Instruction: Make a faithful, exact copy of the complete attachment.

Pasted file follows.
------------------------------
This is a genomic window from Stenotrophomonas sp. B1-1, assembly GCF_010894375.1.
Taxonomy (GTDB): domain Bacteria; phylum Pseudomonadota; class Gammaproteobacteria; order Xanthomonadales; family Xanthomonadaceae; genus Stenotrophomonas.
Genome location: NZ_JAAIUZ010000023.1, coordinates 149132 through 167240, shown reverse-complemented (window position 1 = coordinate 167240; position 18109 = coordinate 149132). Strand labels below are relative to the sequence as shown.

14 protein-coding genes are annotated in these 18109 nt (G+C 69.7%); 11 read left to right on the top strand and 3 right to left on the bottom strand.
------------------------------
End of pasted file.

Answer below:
This is a genomic window from Stenotrophomonas sp. B1-1, assembly GCF_010894375.1.
Taxonomy (GTDB): domain Bacteria; phylum Pseudomonadota; class Gammaproteobacteria; order Xanthomonadales; family Xanthomonadaceae; genus Stenotrophomonas.
Genome location: NZ_JAAIUZ010000023.1, coordinates 149132 through 167240, shown reverse-complemented (window position 1 = coordinate 167240; position 18109 = coordinate 149132). Strand labels below are relative to the sequence as shown.

14 protein-coding genes are annotated in these 18109 nt (G+C 69.7%); 11 read left to right on the top strand and 3 right to left on the bottom strand.